I will say that I won’t rush to watch this film again, if ever. It’s a great war flick and if you haven’t seen it yet, I do recommend it. Just know that it’s not easy to watch. Funny enough, while I was in Malaysia, we came back from a river cruise and the staff at the lodge was watching this flick on the telly. I sat down and watched a few minutes, and then I went and got a beer and joined some new friends at a different table keeping my eyes averted from the screen.

Up next is a film I’m dreading even more: A Clockwork Orange.

About TBM

TB Markinson is an American living in England. When she isn’t writing, she’s traveling the world, watching sports on the telly, visiting pubs, or reading. Not necessarily in that order.
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77 Responses to Saving Private Ryan

  1. jmgoyder says:

    I remember this.

  2. Vishy says:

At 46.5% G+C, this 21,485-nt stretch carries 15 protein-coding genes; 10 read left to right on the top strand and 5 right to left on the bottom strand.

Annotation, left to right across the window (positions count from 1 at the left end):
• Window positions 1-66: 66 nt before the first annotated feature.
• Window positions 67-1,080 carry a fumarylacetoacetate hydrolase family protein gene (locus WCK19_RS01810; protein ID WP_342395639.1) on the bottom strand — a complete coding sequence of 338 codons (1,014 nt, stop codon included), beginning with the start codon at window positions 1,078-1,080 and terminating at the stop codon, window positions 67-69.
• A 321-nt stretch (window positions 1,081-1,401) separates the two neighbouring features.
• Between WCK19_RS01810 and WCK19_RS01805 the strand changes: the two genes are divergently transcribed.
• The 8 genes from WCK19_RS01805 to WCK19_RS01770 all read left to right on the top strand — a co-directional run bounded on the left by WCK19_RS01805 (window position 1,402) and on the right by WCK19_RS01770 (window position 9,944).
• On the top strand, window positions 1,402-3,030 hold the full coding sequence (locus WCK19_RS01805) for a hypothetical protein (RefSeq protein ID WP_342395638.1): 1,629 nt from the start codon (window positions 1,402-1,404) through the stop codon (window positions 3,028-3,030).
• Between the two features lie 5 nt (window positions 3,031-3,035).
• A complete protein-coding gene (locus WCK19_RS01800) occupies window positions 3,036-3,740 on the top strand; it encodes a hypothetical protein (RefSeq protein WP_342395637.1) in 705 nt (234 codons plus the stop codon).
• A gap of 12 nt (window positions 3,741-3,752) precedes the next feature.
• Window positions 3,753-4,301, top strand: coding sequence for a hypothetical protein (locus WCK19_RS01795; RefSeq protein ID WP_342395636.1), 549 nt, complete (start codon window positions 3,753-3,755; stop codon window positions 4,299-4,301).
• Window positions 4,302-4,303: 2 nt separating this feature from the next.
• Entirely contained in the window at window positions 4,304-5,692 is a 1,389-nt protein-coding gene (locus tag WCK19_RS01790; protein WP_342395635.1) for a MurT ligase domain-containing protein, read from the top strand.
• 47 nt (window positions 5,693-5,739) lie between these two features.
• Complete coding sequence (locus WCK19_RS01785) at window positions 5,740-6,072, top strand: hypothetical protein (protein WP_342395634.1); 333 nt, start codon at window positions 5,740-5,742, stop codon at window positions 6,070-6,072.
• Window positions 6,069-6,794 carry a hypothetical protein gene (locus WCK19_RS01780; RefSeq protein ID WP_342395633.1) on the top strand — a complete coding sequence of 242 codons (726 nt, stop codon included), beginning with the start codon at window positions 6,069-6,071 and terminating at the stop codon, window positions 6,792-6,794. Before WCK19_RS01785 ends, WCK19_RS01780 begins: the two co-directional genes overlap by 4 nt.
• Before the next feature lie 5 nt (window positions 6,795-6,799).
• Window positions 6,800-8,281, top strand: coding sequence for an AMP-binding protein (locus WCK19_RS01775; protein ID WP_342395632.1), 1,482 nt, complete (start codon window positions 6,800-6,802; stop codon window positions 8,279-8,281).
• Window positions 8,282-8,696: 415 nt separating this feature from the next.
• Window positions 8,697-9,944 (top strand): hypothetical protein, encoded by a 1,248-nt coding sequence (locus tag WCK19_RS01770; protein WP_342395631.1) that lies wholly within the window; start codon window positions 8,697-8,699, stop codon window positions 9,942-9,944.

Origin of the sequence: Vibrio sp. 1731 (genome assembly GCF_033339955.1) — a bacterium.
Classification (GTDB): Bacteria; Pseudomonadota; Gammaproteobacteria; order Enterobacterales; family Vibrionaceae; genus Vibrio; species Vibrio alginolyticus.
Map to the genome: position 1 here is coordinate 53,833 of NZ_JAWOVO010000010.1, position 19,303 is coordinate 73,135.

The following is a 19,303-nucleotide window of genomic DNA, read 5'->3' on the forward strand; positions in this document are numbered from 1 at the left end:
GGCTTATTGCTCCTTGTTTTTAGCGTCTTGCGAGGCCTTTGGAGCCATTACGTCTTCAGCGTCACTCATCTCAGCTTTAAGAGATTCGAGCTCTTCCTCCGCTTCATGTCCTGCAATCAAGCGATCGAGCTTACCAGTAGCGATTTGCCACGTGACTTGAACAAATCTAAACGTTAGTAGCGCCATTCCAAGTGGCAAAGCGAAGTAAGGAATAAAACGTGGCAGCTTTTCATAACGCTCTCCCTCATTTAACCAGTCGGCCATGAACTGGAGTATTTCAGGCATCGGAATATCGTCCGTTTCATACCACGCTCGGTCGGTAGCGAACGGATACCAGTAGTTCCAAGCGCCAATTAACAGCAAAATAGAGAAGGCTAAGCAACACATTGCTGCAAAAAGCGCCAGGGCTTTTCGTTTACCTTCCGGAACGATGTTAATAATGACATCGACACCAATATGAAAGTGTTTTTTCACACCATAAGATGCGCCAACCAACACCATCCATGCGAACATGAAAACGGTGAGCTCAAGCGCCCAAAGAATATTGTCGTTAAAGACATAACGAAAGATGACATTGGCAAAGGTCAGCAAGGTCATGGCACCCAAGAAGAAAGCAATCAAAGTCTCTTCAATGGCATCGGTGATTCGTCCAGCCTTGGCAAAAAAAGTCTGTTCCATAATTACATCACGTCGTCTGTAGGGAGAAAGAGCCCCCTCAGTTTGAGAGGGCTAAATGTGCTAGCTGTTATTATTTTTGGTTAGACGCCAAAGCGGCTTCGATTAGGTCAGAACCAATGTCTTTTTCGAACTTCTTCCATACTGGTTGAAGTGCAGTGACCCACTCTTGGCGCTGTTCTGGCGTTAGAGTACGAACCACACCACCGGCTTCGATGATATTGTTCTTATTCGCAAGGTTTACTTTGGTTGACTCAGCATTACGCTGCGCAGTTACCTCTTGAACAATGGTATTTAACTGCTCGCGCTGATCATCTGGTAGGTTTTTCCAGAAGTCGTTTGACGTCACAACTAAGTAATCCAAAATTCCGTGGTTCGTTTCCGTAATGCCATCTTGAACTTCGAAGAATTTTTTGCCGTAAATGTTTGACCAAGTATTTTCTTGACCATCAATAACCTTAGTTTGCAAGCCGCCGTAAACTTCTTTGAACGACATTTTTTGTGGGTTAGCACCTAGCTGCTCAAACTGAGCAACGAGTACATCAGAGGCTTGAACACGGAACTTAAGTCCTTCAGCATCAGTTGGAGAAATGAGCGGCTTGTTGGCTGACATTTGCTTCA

Nice review, TBM. I agree with you that the first few minutes of the movie, probably the first half an hour is difficult to watch. I couldn’t watch the movie when I tried the first time, and then I watched it again years later. It was a wonderful movie, but the first part was still hard to watch. Made me yearn for the golden age Hollywood war movies where the heroes were handsome, the heroines were beautiful and war was cool.

    Hope you enjoy watching ‘A Clockwork Orange’. I watched it a few years back when I did a Stanley Kubrick festival at home. I read the book first before watching the movie. I liked both of them in a way, but they were disturbing. Have you read the book by Anthony Burgess?

    • TBM says:

      I started the book the other day, but haven’t gotten that far into it. I think that will be my weekend project.

      And yes, the first half hour of Saving Private Ryan is tough to watch. Oh the days when John Wayne always won–my grandfather was a huge fan and I’ve seen many of his films. They were simpler movies that’s for sure.

      • Vishy says: